The adventures of T'Challa, king of Wakanda and hero of Marvel's newest blockbuster, Black Panther, gives solace to those burned by the calamities of our day, the shootings and the political strife. Television anchorpersons are enthusiastically but incorrectly calling Black Panther the first black superhero movie ever, even after decades of movies about mighty African-American fighters for justice that commenced in the 1970s wave of blaxplotiation films. What's clear, though, is that this mammoth hit is a cultural event of some size, with an opening weekend box office of $235 million. By coincidence, on our own scene, a far smaller and less formidable African-American hero is being celebrated at the Charles M. Schulz Museum in Santa Rosa, in an exhibit that runs through Aug. 5.
Charlie Brown's friend Franklin Armstrong made his debut in Peanuts one half century ago this year. It happened in the summer of 1968, a distant mirror to our own times of violence and political division, in the weeks between the assassinations of Martin Luther King Jr. and Robert Kennedy. And it started with a letter. A schoolteacher from Los Angeles, Harriet Glickman, wrote Santa Rosa's Charles Schulz. It's a fan's note for several paragraphs—"We are a totally Peanuts-oriented family"—before getting to the matter at hand:
It occurred to me today that the introduction of Negro children into the group of Schulz characters could happen with a minimum of impact. . . . I'm sure one doesn't make radical changes in so important an institution without a lot of shock waves from syndicates, clients, etc. You have, however, a stature and reputation which can withstand a great deal.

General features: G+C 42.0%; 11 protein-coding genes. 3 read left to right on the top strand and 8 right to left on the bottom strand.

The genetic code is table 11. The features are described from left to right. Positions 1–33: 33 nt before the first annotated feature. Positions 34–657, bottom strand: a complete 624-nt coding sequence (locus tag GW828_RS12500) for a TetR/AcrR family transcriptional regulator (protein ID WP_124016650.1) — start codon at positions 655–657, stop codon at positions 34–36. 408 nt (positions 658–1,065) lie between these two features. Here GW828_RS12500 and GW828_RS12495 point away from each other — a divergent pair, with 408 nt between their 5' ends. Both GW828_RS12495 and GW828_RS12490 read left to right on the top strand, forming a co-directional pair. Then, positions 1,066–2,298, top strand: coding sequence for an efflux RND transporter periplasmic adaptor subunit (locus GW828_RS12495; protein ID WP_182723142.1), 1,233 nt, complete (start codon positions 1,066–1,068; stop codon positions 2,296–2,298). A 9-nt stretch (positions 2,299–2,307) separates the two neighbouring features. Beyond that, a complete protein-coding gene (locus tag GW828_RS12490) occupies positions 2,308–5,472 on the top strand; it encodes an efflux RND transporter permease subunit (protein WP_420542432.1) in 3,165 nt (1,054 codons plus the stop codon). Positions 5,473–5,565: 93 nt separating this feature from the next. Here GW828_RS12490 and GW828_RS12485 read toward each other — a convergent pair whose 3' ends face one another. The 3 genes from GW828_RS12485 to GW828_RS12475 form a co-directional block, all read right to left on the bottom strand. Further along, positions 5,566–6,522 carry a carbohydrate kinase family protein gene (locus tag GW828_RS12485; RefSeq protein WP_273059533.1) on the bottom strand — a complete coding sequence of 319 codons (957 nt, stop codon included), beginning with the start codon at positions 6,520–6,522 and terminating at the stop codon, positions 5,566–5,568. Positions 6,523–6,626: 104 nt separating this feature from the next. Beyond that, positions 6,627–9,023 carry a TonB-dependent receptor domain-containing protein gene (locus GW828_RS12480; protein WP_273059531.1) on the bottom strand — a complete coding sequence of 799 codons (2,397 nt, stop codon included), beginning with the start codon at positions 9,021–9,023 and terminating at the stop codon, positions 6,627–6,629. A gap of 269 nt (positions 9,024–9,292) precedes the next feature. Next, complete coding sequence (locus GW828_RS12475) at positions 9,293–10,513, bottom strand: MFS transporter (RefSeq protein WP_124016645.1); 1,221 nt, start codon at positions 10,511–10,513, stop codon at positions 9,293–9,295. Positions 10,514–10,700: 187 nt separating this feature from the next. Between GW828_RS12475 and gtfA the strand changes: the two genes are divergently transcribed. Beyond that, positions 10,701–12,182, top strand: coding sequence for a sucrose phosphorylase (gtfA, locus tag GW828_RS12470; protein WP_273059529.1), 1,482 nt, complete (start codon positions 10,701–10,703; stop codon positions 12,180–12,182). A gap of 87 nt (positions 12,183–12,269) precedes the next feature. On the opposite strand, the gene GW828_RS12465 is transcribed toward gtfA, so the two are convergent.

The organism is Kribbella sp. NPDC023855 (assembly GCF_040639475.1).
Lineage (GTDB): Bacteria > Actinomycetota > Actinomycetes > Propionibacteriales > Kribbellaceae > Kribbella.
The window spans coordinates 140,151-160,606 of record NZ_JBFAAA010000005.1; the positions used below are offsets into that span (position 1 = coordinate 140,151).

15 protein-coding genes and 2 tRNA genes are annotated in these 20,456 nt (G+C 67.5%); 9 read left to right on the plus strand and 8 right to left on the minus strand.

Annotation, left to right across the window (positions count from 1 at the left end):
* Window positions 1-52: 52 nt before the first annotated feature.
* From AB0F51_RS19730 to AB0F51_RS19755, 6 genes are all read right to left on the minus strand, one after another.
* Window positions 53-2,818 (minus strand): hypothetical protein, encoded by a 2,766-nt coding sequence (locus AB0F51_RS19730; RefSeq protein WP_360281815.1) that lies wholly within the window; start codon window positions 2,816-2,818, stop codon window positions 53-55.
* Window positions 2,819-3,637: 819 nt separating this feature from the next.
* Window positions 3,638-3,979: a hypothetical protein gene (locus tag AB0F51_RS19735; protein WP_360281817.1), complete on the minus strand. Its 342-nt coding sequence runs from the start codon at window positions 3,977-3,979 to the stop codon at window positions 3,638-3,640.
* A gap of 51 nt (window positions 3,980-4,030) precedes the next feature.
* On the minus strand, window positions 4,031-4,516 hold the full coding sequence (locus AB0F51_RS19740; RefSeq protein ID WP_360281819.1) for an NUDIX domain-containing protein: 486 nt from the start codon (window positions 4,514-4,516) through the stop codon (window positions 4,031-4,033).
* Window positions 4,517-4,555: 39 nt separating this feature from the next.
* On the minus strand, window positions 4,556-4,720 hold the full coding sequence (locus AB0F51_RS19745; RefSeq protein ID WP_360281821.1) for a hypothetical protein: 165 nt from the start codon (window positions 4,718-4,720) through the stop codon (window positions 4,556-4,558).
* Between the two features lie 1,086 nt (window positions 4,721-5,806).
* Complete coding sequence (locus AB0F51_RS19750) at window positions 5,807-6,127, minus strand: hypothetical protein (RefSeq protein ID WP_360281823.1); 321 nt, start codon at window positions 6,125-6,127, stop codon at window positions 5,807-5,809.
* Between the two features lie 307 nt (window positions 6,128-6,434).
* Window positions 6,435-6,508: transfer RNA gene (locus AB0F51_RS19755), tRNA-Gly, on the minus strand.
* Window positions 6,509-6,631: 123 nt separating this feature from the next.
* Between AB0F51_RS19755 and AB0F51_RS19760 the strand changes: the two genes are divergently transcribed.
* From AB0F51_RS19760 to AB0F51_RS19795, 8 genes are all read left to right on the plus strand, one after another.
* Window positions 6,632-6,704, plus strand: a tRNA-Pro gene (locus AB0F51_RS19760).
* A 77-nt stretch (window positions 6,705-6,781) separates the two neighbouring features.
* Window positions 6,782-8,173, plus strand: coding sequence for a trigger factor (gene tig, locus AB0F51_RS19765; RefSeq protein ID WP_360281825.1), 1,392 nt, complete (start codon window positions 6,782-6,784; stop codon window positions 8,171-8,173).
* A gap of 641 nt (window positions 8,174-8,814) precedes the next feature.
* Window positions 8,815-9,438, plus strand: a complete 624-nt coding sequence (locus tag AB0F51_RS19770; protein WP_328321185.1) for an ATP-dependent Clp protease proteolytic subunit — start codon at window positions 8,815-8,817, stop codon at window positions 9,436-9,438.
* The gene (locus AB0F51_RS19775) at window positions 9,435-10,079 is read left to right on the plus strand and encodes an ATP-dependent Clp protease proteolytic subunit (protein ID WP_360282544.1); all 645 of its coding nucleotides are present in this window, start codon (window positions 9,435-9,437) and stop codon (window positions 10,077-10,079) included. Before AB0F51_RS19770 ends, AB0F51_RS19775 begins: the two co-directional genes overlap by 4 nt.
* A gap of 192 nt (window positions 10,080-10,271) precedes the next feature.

According to Andrew Farago, curator of San Francisco's Cartoon Art Museum and author of The Complete Peanuts Family Album, the cultural reach of Peanuts was huge when Franklin debuted.
"By the mid-'60s," Farago says, "Peanuts was one of the most widely read newspaper comic strips in the world, and thanks to books, merchandise and animation, the characters' audience and influence were growing exponentially."
Schulz, however, wrote back to Harriet Glickman saying he wasn't sure he was up to the task of writing a "non-patronizing" black character. Nevertheless, says Farago, Schulz "introduced readers to Franklin on July 31, 1968. Franklin and Charlie Brown hit it off immediately, reaction from readers and newspaper editors was overwhelmingly positive, and by that fall, Franklin was a regular member of the Peanuts cast."
It is an emotional thing to see a museum dedicated to something that is so much a part of your childhood—and, hence, so much a part of the person you are now. The Schulz Museum gets 100,000 visitors annually. Though Charles Schulz died 18 years ago this month, his strip is still printed, in reruns, in hundreds of papers, and could conceivably—since Schulz left behind nearly 18,000 daily and weekly comics—remain a feature up to the extinction of the newspaper.
At the Schulz Museum are relics of the artist's life: a re-creation of his studio and drawing board, and a childhood photo taken during the Great Depression of Schulz with the real Snoopy, a dog named Spike who was so ornery it ate glass.
The museum's largest piece is a huge mural of 3,500 strips printed on tiles. From a distance, they comprise the image of Lucy van Pelt pulling away the football as Charlie Brown goes straight for the pratfall. The whole history of comics offers little as funny as the glee disguised as guilessness on Lucy's face. That waltz between grifter and sucker—it never gets old.
"I was watching one of his last interviews, and Schulz was saying, 'It makes me so sad that he never got to kick that football,'" says museum director Karen Johnson.